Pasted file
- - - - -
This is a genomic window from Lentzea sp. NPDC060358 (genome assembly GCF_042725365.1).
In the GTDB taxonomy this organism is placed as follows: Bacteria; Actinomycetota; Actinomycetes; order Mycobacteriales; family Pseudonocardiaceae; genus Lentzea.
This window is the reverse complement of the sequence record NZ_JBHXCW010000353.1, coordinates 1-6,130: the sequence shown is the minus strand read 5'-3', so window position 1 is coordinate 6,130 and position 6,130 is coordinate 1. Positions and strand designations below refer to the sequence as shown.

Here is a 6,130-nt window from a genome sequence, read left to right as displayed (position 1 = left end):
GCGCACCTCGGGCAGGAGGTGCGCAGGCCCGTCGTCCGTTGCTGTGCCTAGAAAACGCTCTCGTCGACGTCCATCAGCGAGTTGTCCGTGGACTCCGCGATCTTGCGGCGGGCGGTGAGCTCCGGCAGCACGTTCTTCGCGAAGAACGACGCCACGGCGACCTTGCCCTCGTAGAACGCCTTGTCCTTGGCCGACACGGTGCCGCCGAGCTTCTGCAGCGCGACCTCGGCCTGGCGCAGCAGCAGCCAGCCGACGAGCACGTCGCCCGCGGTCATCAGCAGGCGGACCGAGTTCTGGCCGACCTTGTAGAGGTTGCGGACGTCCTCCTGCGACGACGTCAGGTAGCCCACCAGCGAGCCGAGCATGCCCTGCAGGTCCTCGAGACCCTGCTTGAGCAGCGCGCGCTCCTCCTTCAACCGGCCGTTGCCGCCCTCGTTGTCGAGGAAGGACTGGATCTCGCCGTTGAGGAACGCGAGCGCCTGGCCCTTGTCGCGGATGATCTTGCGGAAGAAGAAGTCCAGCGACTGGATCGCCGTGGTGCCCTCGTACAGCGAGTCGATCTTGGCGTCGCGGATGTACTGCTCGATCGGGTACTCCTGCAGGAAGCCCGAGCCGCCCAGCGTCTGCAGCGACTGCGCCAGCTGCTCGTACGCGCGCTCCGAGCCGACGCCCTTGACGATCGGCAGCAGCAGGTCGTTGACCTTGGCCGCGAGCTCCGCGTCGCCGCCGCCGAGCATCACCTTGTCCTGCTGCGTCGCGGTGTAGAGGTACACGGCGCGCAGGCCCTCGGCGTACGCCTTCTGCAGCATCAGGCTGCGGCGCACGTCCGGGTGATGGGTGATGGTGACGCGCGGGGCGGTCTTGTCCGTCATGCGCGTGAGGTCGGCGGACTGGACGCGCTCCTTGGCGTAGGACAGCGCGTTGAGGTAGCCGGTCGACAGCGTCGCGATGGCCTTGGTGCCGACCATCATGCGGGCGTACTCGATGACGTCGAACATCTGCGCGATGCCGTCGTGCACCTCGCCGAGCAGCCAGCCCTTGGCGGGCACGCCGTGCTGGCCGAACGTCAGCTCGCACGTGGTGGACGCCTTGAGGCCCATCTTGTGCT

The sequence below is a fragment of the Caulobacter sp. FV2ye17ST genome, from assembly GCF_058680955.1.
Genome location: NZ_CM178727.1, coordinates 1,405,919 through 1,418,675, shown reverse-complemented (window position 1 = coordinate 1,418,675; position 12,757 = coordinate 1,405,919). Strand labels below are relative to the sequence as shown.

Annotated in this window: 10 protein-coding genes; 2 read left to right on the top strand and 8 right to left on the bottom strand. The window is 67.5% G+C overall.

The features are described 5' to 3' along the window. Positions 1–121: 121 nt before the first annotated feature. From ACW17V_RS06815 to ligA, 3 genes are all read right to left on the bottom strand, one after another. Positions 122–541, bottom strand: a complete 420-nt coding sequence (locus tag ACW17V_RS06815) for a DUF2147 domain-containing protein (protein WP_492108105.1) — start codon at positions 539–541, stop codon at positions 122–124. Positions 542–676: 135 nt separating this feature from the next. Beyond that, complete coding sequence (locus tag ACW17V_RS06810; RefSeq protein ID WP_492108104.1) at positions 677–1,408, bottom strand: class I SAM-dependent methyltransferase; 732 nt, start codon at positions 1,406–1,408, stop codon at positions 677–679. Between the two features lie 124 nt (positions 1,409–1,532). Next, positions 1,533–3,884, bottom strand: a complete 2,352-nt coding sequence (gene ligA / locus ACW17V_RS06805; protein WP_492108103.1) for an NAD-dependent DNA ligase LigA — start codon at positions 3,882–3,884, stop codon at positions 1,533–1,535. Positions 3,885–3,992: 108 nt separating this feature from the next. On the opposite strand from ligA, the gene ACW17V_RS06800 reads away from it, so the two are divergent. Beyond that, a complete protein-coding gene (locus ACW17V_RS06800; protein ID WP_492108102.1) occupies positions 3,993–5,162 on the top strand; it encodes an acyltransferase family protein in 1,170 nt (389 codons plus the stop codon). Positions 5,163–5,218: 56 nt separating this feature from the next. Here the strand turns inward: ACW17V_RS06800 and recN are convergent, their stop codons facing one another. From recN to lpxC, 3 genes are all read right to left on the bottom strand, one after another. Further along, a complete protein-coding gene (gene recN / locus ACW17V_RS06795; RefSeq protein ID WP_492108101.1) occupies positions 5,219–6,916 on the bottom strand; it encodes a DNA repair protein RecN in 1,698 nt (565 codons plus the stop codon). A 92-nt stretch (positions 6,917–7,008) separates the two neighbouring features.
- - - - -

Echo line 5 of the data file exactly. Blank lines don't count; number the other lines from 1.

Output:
GCGCACCTCGGGCAGGAGGTGCGCAGGCCCGTCGTCCGTTGCTGTGCCTAGAAAACGCTCTCGTCGACGTCCATCAGCGAGTTGTCCGTGGACTCCGCGATCTTGCGGCGGGCGGTGAGCTCCGGCAGCACGTTCTTCGCGAAGAACGACGCCACGGCGACCTTGCCCTCGTAGAACGCCTTGTCCTTGGCCGACACGGTGCCGCCGAGCTTCTGCAGCGCGACCTCGGCCTGGCGCAGCAGCAGCCAGCCGACGAGCACGTCGCCCGCGGTCATCAGCAGGCGGACCGAGTTCTGGCCGACCTTGTAGAGGTTGCGGACGTCCTCCTGCGACGACGTCAGGTAGCCCACCAGCGAGCCGAGCATGCCCTGCAGGTCCTCGAGACCCTGCTTGAGCAGCGCGCGCTCCTCCTTCAACCGGCCGTTGCCGCCCTCGTTGTCGAGGAAGGACTGGATCTCGCCGTTGAGGAACGCGAGCGCCTGGCCCTTGTCGCGGATGATCTTGCGGAAGAAGAAGTCCAGCGACTGGATCGCCGTGGTGCCCTCGTACAGCGAGTCGATCTTGGCGTCGCGGATGTACTGCTCGATCGGGTACTCCTGCAGGAAGCCCGAGCCGCCCAGCGTCTGCAGCGACTGCGCCAGCTGCTCGTACGCGCGCTCCGAGCCGACGCCCTTGACGATCGGCAGCAGCAGGTCGTTGACCTTGGCCGCGAGCTCCGCGTCGCCGCCGCCGAGCATCACCTTGTCCTGCTGCGTCGCGGTGTAGAGGTACACGGCGCGCAGGCCCTCGGCGTACGCCTTCTGCAGCATCAGGCTGCGGCGCACGTCCGGGTGATGGGTGATGGTGACGCGCGGGGCGGTCTTGTCCGTCATGCGCGTGAGGTCGGCGGACTGGACGCGCTCCTTGGCGTAGGACAGCGCGTTGAGGTAGCCGGTCGACAGCGTCGCGATGGCCTTGGTGCCGACCATCATGCGGGCGTACTCGATGACGTCGAACATCTGCGCGATGCCGTCGTGCACCTCGCCGAGCAGCCAGCCCTTGGCGGGCACGCCGTGCTGGCCGAACGTCAGCTCGCACGTGGTGGACGCCTTGAGGCCCATCTTGTGCT